$17-Million Longitude Prize Aims at Scientific Challenge of the Century

The original Longitude Prize represented one of the earliest examples of using prizes to spur scientific discovery and innovation back in 1714. Three centuries later, the British government has helped establish a new Longitude Prize worth almost $17 million (£10 million) to solve the greatest scientific challenge of the 21st century.

But what is the greatest scientific challenge of this century? The Longitude Committee, a group of British science and engineering experts, narrowed down the possible challenges to six choices: antibiotics, dementia, flight, food, paralysis and water. The public will get to choose among the six challenges by voting online at the BBC Horizon TV show or by texting between May 22 and June 25.

  • Antibiotics: Can we create a cheap, accurate, rapid, and easy-to-use test for bacterial infections that will allow doctors and nurses all over the world to administer the right antibiotics at the right time and stop the rise of antibiotic resistance?
  • Dementia: Can we develop intelligent, yet affordable technologies based on robotics and social networks that revolutionize care for people with dementia and enable them to live truly independent lives?
  • Flight: Can we design and build a zero or close-to-zero-carbon airplane that is capable of flying from London to Edinburgh, at comparable speed to today's aircraft, by 2025?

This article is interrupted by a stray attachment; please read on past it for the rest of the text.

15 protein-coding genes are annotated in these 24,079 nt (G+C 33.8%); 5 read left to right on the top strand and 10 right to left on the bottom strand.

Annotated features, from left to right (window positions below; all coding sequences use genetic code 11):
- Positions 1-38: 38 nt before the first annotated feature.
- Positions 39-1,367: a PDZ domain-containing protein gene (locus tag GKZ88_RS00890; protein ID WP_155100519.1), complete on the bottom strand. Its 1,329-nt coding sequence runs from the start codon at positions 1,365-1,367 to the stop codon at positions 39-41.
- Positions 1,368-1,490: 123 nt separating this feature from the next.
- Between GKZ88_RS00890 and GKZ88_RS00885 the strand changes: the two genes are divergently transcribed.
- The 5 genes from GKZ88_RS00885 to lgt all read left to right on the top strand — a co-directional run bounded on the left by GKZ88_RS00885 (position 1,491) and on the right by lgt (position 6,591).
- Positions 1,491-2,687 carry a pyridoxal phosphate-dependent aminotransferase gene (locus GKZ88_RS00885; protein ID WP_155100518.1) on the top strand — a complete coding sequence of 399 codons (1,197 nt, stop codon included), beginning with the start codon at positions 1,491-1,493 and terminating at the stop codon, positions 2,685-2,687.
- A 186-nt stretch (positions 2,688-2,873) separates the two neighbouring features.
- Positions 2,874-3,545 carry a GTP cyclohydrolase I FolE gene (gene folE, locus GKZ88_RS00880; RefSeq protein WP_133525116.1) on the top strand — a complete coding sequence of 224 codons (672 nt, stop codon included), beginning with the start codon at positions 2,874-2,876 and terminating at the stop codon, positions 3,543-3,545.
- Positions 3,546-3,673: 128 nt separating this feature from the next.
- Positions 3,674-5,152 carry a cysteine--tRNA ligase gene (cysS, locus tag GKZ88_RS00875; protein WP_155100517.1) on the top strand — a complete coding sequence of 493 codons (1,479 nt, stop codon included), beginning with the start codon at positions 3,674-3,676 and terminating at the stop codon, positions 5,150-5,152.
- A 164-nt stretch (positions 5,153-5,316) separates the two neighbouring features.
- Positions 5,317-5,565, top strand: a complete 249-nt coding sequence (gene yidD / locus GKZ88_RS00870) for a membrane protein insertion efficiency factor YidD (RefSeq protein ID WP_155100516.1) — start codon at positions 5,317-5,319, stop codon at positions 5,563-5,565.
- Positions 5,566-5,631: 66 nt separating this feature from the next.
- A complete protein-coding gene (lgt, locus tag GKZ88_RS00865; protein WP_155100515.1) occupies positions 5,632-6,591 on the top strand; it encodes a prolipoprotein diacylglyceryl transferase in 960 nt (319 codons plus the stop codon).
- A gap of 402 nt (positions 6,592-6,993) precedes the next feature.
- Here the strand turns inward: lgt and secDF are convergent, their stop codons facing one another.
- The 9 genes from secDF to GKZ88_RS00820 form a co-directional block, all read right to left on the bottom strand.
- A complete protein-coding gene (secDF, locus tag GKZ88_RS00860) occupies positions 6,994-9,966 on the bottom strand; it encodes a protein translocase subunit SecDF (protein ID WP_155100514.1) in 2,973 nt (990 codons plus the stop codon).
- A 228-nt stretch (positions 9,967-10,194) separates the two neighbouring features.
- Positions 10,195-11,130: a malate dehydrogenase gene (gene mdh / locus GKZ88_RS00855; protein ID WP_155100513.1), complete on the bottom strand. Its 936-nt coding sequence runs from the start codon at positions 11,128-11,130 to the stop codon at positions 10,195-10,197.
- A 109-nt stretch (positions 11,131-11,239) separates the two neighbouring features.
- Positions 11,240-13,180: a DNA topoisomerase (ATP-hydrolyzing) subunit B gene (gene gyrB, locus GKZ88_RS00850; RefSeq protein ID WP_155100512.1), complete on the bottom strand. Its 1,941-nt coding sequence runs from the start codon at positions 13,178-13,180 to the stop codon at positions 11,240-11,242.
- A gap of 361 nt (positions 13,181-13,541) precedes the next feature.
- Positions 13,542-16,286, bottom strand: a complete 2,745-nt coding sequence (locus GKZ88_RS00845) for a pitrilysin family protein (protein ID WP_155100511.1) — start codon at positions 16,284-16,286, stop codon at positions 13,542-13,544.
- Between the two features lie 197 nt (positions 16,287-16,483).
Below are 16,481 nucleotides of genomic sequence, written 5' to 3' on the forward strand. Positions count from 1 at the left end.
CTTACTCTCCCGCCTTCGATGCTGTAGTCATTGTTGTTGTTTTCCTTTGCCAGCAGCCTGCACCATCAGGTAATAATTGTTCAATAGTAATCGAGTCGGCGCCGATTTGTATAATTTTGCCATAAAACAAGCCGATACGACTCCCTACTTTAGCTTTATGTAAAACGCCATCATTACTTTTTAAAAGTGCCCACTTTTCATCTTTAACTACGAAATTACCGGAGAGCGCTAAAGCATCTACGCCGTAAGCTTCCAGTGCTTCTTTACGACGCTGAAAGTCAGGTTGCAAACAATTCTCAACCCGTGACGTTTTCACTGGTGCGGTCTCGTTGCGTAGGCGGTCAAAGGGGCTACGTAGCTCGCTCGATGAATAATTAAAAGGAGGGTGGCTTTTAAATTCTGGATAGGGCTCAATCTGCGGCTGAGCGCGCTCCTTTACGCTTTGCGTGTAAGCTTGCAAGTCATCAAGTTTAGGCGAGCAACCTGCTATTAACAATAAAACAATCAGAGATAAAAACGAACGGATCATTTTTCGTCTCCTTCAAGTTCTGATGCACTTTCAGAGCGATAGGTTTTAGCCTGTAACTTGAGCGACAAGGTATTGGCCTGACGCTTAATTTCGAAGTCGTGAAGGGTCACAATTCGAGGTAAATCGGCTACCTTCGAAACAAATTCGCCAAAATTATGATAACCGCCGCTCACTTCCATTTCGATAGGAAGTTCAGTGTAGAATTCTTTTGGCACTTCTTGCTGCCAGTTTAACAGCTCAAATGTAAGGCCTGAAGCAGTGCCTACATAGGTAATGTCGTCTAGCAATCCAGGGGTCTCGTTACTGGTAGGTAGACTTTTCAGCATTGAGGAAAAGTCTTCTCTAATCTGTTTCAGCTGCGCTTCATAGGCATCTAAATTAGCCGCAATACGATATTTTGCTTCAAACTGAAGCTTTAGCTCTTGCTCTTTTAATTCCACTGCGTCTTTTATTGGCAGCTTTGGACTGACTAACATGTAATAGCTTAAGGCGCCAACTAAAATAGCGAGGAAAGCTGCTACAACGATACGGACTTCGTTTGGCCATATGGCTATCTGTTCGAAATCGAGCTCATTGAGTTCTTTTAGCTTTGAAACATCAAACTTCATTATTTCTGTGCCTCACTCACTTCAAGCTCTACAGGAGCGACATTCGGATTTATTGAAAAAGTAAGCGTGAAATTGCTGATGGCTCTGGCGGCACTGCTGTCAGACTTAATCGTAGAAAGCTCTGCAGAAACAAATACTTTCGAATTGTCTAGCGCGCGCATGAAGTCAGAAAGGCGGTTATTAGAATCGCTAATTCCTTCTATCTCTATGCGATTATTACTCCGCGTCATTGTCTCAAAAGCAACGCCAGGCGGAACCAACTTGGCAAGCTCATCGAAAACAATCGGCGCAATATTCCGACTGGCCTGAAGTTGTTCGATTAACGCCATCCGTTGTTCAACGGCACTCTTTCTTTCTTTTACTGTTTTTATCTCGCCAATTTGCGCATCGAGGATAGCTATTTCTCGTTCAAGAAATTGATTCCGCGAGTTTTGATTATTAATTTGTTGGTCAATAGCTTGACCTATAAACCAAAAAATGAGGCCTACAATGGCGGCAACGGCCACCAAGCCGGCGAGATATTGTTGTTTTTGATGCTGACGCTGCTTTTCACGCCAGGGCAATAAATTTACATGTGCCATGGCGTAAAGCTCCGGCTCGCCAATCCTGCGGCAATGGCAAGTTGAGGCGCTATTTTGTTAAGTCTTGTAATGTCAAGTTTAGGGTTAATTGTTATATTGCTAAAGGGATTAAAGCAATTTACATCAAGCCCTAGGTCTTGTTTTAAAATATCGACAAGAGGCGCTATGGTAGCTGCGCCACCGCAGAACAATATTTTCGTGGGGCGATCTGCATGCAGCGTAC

• Food: Can we invent the next big food innovation that helps ensure a future where everyone has enough nutritious, affordable, and environmentally sustainable food that people want to eat? (See the IEEE Spectrum special report: The Age of Plenty)
  • Paralysis:  Can we invent a solution that gives people with paralysis close to the same freedom of movement that most of us enjoy?
  • Water: Can we create a cheap, environmentally sustainable desalination technology that enables low carbon, sustainable production of water for drinking or agriculture?

Such challenges seem worlds apart from the very first challenge tackled by the original Longitude Prize of 1714. The original prize of £20 000, based on the British Parliament's Longitude Act of 1714, sought a reliable solution for sailors to always find their ship's longitudinal location. Such a solution could provide a huge advantage for seafaring nations such as the UK by allowing its Royal Navy and merchant ships to more easily navigate the globe.